The turf mazes in England seem to have been used only for secular purposes. Yet treading the maze feels like a ritual process.
Fifteen years ago, we found ourselves at Julian’s Bower. It was two days after my brother-in-law had been killed on his motorbike. We felt impelled to see the spot where it had happened: an ordinary stretch of country road, leading north out of Scunthorpe.
The police accident sign still stood at the bend where he had made a simple, fatal error of judgement. We stopped the car and got out and looked at the broken glass swept to the side of the road. It was a fine afternoon in early summer, just as it had been two days before. Robert had taken out his bike, as he often did, for pleasure, to relax after his shift.
We got back in the car and followed the road north for no particular reason except that we didn’t want to go back. We stopped at Alkborough because we saw the brown heritage sign. Everything was strange that day and coming across a maze was no more strange than anything else. It is on a hill, from which you can see north, east and west, for miles. Below us we saw the astonishing, shining confluence of the Trent and the Ouse, flowing into the huge river Humber. We saw York Minster in the distance, the Humber Bridge and the cooling towers of power stations.
So we trod the maze.
You walk round, thinking you will reach your goal; you loop back, away from it. You are walking God’s mysterious path, fate’s unaccountable way. Just when you think you are getting somewhere, life stops you dead, forces you to double back, try again. When you think you will never get anywhere, the path blessedly rushes you forward.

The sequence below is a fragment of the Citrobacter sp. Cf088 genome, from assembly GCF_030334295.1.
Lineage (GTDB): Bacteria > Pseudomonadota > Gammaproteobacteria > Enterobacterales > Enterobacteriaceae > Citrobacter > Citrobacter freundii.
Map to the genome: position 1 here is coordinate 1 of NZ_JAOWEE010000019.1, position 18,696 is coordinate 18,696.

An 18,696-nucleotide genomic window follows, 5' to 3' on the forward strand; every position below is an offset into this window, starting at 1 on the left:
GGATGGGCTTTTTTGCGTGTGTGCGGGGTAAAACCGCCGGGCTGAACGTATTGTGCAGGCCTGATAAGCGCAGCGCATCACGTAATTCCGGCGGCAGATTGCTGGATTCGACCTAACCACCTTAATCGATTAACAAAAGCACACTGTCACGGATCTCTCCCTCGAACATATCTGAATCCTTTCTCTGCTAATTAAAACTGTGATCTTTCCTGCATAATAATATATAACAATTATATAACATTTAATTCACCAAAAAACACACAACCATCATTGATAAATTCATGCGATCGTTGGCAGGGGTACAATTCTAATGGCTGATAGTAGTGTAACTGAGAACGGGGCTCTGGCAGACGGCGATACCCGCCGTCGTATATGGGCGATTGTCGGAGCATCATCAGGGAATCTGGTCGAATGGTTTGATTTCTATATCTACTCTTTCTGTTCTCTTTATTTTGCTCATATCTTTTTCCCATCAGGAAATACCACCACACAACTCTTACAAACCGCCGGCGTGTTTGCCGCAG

Somehow it helped. On that day when grief was still a physical blow, something our bodies had not yet been able to accommodate, let alone our minds accept, it helped to be in that huge landscape, where our lives were small, and to be treading a path laid down centuries ago. The people who cut the maze were long dead. The grass still grew, the rivers still flowed.
Remembering this, I trod the Saffron Walden maze as a meditation. We don’t need to go out of our way to get lost: the path is always unknowable.
In both a hedge maze and a turf maze you’re in the hands of a higher power. Someone cleverer than you has devised this. The hedge maze came into its own in the 17th century and it offers an Enlightenment experience. You have to find your way though your own choices, through trial and error, and you are rewarded by discovering the centre, which perhaps harbours a surprise – a fountain or a statue. You have the satisfaction of knowing you got there through your own efforts.
The turf maze gives you no choices. It abides by an older world view: that you are following a path that is laid down, the twists and turns of which you cannot avoid or know in advance. But if you submit to the path, it will give you something – consolation, frustration, a laugh, a wife, a child?